The Chinese Ambassador to the United States, Cui Tiankai, addressed BYU students and faculty in the assembly hall at the Hinckley Visitors Center on Tuesday afternoon.
Ambassador Tiankai said he was first exposed to BYU when he watched a television broadcast of BYU’s Young Ambassadors performing in China over 30 years ago.
“Ever since then, I have had the dream that someday I would come here to visit the campus and the people here,” Tiankai said.
Ambassador Tiankai explained that Chinese President Xi Jinping’s visit to the United States acted as an ideal backdrop to his remarks.
“There is no better timing for me to talk about relations between China and the U.S.,” Tiankai said. “Just ten days ago President Xi Jinping concluded a successful visit to the United States,” Tiankai said.
Tiankai said that the meeting between President Obama and President Xi Jinping was incredibly successful.
“The most important signal that both countries sent out following the meeting was that China and the United States need to be partners in cooperation rather than rivals in confrontation,” Tiankai said.
Ambassador Tiankai outlined three facets to U.S. relations with China: why cooperation is necessary, what can be accomplished with cooperation and what changes can be made to improve these relations.
Tiankai pointed out that China and the U.S. have interdependent economies that demand cooperation.
“When the U.S. economy is growing, it’s good news for the Chinese economy,” Tiankai said. “And when China’s economy is doing well, it is good news for the U.S. economy.”
Tiankai explained that these two nations must also cooperate to ensure global safety.
“As members of the UN security council, these two nations have a shared responsibility to maintain international peace and security,” Tiankai said.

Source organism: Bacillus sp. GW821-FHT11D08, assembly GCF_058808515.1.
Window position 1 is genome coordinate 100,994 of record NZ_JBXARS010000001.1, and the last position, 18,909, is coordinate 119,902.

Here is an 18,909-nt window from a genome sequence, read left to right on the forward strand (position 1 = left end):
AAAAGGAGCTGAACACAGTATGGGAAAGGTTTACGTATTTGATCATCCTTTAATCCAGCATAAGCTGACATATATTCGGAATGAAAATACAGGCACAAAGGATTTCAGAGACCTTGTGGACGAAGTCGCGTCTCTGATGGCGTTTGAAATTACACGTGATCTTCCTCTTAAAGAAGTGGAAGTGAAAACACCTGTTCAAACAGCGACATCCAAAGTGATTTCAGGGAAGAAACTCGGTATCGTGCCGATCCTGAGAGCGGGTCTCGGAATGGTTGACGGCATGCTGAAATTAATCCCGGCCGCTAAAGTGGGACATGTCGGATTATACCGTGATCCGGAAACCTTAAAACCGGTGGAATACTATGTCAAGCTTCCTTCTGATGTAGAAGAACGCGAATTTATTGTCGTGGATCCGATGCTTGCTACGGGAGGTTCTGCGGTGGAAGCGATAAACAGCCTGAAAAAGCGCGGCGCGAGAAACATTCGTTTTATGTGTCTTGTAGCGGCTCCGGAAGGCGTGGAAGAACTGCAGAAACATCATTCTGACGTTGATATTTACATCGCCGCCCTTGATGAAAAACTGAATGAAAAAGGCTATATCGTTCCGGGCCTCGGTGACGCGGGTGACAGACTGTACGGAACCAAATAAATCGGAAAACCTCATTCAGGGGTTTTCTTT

The Ambassador addressed several global challenges that affect both the U.S. and China. Tiankai said some of these obstacles include climate change, disease prevention and response to natural disasters.
“All these global challenges cannot be handled by any one country,” Tiankai said. “Without our cooperation, none of them can be managed.”
What can be achieved?
“We are already working with each other on so many fronts,” Tiankai said.
Tiankai mentioned that one instance of this cooperation occurred when China and the U.S. coordinated to combat the recent Ebola crisis in West Africa.
“There are photographs of U.S. military members helping unload Ebola relief supplies for Liberia from Chinese planes,” Tiankai said. “The two militaries were working with each other side by side to help the African people, so we know that the possibility for cooperation is definitely there.”
How can these nations better cooperate?
“China and the U.S. need to further enhance mutual trust, especially about each other’s strategic intentions,” Tiankai said. “China has no intention to challenge the United States’ global position, but communication and true mutual understanding about this issue is hard to come by.”
Tiankai said he recognized that China and the United States have obvious differences.
“We are very different nations,” Tiankai said. “China and the U.S. have different histories and different cultures. They are at different stages of economic development. But our common interest is much larger than any possible differences we might have.”
Tiankai said he believed that stronger relationships and greater understanding could be accomplished outside of formal national meetings.
“These two nations need to put more stress on sub-national cooperation, mainly people-to-people dialogue,” Tiankai said.
The Ambassador concluded with a positive assurance to audience members.
“I will be going back to Washington, D.C. with confidence in the relationships between China and the United States.” Tiankai said.